Sen. Joe Manchin is demanding Biden's child tax credit come with a work requirement and income cap around $60,000, report says

Sources told Axios that Senator Joe Manchin wants to limit family income at $60,000 with the child credit.
Manchin supported credit under the American Rescue Plan March without any work requirement.

One study revealed that the first child tax credit payment lifted 3 million children from poverty.

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Sources told Axios that Sen. Joe Manchin, West Virginia's senator, has demanded a number of changes to the child credit.

In March, the credit was expanded under the American Rescue Plan. Manchin supported families and there was no work requirement. Most families received monthly payments of $250 to $300 for each child. The full credit was available to single-parent and couple families with incomes of up to $112,500 or $150,000, respectively.

Manchin's proposal to reduce the income cap would make it much more difficult for families to bring home enough to still be eligible for credit.

The strong majority of Congressional Democrats lobbied for the permanentization of the child tax credit, which helps millions of families to pay for basic necessities such as housing, health care, education, and child care.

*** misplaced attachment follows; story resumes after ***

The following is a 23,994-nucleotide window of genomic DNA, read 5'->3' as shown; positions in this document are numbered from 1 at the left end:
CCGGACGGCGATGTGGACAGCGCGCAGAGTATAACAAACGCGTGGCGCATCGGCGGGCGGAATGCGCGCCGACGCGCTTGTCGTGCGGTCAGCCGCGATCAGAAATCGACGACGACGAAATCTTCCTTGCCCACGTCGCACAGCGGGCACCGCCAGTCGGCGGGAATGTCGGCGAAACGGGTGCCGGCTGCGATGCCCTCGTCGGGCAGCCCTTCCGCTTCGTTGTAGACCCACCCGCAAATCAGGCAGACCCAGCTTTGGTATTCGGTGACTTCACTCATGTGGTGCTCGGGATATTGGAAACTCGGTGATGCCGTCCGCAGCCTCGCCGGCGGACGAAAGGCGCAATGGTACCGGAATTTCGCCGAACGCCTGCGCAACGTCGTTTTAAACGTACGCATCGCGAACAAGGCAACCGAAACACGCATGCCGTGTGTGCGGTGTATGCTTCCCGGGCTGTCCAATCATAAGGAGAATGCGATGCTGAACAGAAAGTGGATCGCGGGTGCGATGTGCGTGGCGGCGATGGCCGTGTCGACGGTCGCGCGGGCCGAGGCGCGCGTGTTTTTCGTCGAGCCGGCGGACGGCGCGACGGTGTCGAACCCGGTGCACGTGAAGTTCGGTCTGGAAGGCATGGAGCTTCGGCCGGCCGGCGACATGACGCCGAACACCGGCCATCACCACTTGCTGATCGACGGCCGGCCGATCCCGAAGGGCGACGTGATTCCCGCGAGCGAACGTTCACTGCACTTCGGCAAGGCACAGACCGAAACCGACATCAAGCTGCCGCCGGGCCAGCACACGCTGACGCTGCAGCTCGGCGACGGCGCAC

Columbia University's August study found that approximately 3 million children were lifted out of poverty by the American Rescue Plan's July first child tax credit payment.

Manchin insists that credit without a work requirement attached will lead to an entitlement mentality in society and economy. He told CNN's Dana Bash in September that linking credit to parents and jobs would ensure that assistance is provided to the "right people".

Researchers from the Center on Poverty and Social Policy, Columbia University, Barnard College and Bocconi University released a report last week that found the credit had "statistically significant impacts" on job-seeking and workforce participation.

Insider's Joseph Zeballos Roig reported that the child tax credit program is one of many policies at risk in the $3.5 trillion social spending bill. This bill will be a compromise between Democrats and centrists such as Sen. Kyrsten Sinema and Manchin.

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